his life exemplified its teachings. His family were Episcopalians and while not a member he was an attendant of church, and for many years he was the faithful Peoples Warden of Grace Memorial Chapel in Wabasha. His life work on the river began when he was fifteen years old. When nineteen he began piloting himself and as he soon demonstrated his skill and ability in handling rafts and men, he was constantly employed and by the best companies as long as the business lasted. We recall the excellent work he did on the side-wheeler 'Clyde,' then on the side-wheeler 'J.W. Barden,' running lumber for the Daniel Shaw Company, then on the new stern-wheeler 'Gardie Eastman,' several seasons running logs for Gardiner Batcheler and wells of Lyons, Iowa; then on the fine large 'C.W. Cowles,' owned by Fleming Brothers of McGregor and later bought and operated by
the Valley Navigation Company of which Captain Joe was president, and as master and pilot of the 'Cowles' he ran logs to the Hershey mill and Muscatine and several others until the finish.

When rafting played out he operated the 'C.W. Cowles' as a regular packet between LaCrosse and Dubuque, but realizing little profit in this, he sold her and went piloting the big packets of the Streckfus Line in the Saint Louis and Saint Paul trade and remained on them for awhile after they were converted into exclusion steamers. He gave up this work to take the position of Deputy United States Marshal at Saint Paul, and while filling it most acceptably the final summons came to him October 29, 1918, and he was laid to rest in the town of his birth.


There were four of the Buisson boys. Antoine, the second, only made a few trips on floating rafts, and then went in the Dakotas and took up farming. The other three, Henry, Joseph and Cyprian, stuck to the rafting game as long as it lasted, except that Henry enlisted in the Fifth Minnesota Infantry and served during the Civil War. Their grandfather was Lieutenant Duncan Graham who commanded the small detachment of British troops that with their Indian allies, defeated the United States force under Colonel Zachary Taylor at the battle of Credit Island near Davenport on September 5, 1814.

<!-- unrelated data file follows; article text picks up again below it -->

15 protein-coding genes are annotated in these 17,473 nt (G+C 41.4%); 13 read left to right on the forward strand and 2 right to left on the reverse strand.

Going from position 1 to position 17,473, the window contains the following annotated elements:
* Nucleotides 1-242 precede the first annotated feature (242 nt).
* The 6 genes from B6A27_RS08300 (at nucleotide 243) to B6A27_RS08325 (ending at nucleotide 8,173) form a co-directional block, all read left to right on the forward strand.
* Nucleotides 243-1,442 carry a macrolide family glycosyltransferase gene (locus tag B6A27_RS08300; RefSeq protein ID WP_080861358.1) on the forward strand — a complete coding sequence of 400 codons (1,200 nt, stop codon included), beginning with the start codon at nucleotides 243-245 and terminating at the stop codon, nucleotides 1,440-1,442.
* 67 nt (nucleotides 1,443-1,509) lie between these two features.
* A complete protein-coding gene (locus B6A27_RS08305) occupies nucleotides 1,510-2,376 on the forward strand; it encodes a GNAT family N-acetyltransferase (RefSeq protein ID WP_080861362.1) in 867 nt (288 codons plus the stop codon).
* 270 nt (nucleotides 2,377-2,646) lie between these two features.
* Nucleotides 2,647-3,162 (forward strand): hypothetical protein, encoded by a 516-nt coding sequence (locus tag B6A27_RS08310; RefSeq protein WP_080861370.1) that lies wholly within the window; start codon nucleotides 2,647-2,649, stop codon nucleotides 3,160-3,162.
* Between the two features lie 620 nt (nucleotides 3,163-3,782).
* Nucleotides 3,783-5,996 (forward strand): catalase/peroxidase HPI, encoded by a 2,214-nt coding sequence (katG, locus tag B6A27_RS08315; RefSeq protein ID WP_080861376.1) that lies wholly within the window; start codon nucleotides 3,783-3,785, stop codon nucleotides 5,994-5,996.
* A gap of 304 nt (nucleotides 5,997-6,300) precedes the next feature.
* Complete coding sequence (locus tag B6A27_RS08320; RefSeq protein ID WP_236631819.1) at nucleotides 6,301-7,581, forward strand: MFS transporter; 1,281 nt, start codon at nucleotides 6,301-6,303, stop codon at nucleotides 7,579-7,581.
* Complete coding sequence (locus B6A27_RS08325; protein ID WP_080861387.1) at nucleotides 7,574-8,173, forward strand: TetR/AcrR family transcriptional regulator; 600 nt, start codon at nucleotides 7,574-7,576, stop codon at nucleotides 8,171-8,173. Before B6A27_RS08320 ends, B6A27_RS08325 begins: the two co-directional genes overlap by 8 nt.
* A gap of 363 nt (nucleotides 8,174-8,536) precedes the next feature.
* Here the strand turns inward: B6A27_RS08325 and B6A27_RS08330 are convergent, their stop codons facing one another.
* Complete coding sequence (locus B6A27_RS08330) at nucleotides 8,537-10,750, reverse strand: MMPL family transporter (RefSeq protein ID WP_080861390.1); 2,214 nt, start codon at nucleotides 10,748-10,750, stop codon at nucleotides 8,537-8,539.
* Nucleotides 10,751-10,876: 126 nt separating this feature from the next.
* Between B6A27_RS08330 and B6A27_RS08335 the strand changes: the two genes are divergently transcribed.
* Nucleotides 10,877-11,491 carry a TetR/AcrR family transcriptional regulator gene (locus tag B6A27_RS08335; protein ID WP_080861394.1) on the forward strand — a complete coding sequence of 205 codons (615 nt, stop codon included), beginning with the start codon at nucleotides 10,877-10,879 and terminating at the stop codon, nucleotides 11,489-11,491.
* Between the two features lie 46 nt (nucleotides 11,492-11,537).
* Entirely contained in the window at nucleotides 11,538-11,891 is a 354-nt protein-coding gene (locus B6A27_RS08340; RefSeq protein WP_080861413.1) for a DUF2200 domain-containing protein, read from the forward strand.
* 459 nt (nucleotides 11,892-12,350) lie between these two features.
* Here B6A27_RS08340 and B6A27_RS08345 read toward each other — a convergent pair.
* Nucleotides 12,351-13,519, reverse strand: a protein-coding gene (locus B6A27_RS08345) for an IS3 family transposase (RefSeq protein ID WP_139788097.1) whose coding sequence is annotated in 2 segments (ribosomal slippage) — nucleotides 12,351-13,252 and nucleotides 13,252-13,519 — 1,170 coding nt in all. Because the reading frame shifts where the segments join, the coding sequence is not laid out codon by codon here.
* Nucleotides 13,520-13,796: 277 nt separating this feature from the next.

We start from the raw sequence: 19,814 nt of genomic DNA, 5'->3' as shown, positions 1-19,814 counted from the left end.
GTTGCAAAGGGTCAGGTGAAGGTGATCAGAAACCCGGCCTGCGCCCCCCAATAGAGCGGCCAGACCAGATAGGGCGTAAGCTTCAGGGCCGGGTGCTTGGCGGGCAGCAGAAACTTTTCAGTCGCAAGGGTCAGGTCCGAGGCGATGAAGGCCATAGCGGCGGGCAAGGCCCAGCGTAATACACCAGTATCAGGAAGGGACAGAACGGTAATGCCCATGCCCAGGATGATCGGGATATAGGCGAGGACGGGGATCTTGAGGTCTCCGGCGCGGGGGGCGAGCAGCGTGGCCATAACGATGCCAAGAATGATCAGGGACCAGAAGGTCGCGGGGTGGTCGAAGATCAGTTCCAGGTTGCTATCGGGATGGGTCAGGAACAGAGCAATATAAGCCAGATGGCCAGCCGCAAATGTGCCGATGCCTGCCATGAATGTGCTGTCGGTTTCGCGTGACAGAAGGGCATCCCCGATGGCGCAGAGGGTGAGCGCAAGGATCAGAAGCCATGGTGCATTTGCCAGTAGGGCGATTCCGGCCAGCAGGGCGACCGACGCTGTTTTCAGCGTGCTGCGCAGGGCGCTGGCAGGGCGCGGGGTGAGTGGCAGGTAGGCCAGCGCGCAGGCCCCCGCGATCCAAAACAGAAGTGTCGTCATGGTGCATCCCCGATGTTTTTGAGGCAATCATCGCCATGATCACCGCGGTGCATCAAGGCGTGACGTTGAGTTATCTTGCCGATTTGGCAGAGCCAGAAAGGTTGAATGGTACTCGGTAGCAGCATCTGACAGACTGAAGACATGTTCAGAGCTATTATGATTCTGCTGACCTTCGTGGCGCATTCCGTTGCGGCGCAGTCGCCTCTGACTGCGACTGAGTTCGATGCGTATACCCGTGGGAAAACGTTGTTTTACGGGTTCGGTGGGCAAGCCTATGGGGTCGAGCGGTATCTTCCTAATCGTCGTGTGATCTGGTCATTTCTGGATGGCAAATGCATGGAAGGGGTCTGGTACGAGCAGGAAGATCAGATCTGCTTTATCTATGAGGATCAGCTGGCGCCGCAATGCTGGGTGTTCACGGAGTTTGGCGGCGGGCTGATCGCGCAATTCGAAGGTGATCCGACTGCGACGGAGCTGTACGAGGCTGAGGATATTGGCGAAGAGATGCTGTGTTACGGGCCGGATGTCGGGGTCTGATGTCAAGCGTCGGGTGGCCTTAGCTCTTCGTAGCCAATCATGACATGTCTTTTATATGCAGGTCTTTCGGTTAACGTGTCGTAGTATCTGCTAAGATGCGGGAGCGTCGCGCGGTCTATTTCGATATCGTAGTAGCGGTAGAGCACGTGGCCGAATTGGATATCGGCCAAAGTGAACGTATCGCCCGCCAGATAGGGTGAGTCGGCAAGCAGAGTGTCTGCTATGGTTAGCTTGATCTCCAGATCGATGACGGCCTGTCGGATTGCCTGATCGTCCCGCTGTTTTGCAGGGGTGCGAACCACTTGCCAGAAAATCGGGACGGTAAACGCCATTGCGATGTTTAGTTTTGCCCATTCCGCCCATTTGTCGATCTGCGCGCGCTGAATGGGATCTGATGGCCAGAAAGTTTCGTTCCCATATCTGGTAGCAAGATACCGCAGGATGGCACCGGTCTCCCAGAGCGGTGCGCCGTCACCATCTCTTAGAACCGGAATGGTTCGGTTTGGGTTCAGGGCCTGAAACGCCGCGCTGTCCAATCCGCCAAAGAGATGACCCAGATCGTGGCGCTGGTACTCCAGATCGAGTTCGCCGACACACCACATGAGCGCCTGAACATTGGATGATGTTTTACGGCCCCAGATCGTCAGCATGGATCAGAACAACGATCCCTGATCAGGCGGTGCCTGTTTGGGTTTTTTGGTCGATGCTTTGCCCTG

Lieutenant Graham married an Indian wife, probably of the sac tribe, and their daughter was born on or near Credit Island. Lieutenant Graham's duties took him to Minnesota for many years and this daughter married Joseph Buisson, a French Canadian trader, who was an early settler in Wabasha.

Whether Mrs. Buisson, the mother of these four sons and three daughters, was a Sac or a Sioux, is in doubt, but one thing is sure: she had children of whom any mother could be justly proud. They all stood high in their old home town.

Cyprian, the third son of Joseph Buisson, was born in Wabasha, Minnesota, September 25, 1849. His youth was spent mostly in learning and playing the games of the young Sioux who were his chosen companions. He was fond of hunting and